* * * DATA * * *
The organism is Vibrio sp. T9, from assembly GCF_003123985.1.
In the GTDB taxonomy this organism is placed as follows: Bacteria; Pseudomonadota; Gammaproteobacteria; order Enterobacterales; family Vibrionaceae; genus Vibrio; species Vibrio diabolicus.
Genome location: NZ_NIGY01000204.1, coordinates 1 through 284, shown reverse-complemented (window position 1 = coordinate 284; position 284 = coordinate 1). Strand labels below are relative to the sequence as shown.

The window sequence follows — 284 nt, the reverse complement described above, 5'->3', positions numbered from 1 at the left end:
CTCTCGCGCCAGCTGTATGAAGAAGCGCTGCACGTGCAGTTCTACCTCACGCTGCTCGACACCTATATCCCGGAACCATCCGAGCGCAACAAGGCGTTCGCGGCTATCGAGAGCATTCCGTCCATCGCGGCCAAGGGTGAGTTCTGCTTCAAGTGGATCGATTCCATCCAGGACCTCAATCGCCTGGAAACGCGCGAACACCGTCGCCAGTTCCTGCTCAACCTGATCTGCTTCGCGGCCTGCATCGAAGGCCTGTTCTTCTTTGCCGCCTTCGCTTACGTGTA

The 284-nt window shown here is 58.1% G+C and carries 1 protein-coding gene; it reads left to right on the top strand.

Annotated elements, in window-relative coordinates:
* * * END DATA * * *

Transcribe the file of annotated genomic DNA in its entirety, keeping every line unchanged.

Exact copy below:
The organism is Vibrio sp. T9, from assembly GCF_003123985.1.
In the GTDB taxonomy this organism is placed as follows: Bacteria; Pseudomonadota; Gammaproteobacteria; order Enterobacterales; family Vibrionaceae; genus Vibrio; species Vibrio diabolicus.
Genome location: NZ_NIGY01000204.1, coordinates 1 through 284, shown reverse-complemented (window position 1 = coordinate 284; position 284 = coordinate 1). Strand labels below are relative to the sequence as shown.

The window sequence follows — 284 nt, the reverse complement described above, 5'->3', positions numbered from 1 at the left end:
CTCTCGCGCCAGCTGTATGAAGAAGCGCTGCACGTGCAGTTCTACCTCACGCTGCTCGACACCTATATCCCGGAACCATCCGAGCGCAACAAGGCGTTCGCGGCTATCGAGAGCATTCCGTCCATCGCGGCCAAGGGTGAGTTCTGCTTCAAGTGGATCGATTCCATCCAGGACCTCAATCGCCTGGAAACGCGCGAACACCGTCGCCAGTTCCTGCTCAACCTGATCTGCTTCGCGGCCTGCATCGAAGGCCTGTTCTTCTTTGCCGCCTTCGCTTACGTGTA

The 284-nt window shown here is 58.1% G+C and carries 1 protein-coding gene; it reads left to right on the top strand.

Annotated elements, in window-relative coordinates: